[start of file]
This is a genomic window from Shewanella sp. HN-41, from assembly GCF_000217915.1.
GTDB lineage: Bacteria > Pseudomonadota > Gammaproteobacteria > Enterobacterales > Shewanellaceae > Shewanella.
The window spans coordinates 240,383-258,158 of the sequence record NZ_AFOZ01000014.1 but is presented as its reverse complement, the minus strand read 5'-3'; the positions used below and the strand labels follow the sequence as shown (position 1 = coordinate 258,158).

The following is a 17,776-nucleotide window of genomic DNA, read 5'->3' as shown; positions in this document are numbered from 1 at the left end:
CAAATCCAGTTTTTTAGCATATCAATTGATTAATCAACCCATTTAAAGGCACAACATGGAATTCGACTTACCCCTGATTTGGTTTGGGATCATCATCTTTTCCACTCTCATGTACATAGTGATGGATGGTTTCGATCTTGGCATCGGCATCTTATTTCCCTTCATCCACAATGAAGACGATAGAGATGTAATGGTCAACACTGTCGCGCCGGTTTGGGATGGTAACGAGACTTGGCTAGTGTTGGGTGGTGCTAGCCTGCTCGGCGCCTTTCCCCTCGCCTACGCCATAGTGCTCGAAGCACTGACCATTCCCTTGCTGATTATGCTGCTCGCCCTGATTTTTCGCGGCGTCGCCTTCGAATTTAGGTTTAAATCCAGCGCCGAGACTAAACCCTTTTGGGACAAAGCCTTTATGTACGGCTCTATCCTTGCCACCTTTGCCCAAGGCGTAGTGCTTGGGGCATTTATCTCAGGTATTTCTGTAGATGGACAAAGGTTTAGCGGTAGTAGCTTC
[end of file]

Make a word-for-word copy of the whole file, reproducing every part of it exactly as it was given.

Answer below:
This is a genomic window from Shewanella sp. HN-41, from assembly GCF_000217915.1.
GTDB lineage: Bacteria > Pseudomonadota > Gammaproteobacteria > Enterobacterales > Shewanellaceae > Shewanella.
The window spans coordinates 240,383-258,158 of the sequence record NZ_AFOZ01000014.1 but is presented as its reverse complement, the minus strand read 5'-3'; the positions used below and the strand labels follow the sequence as shown (position 1 = coordinate 258,158).

The following is a 17,776-nucleotide window of genomic DNA, read 5'->3' as shown; positions in this document are numbered from 1 at the left end:
CAAATCCAGTTTTTTAGCATATCAATTGATTAATCAACCCATTTAAAGGCACAACATGGAATTCGACTTACCCCTGATTTGGTTTGGGATCATCATCTTTTCCACTCTCATGTACATAGTGATGGATGGTTTCGATCTTGGCATCGGCATCTTATTTCCCTTCATCCACAATGAAGACGATAGAGATGTAATGGTCAACACTGTCGCGCCGGTTTGGGATGGTAACGAGACTTGGCTAGTGTTGGGTGGTGCTAGCCTGCTCGGCGCCTTTCCCCTCGCCTACGCCATAGTGCTCGAAGCACTGACCATTCCCTTGCTGATTATGCTGCTCGCCCTGATTTTTCGCGGCGTCGCCTTCGAATTTAGGTTTAAATCCAGCGCCGAGACTAAACCCTTTTGGGACAAAGCCTTTATGTACGGCTCTATCCTTGCCACCTTTGCCCAAGGCGTAGTGCTTGGGGCATTTATCTCAGGTATTTCTGTAGATGGACAAAGGTTTAGCGGTAGTAGCTTC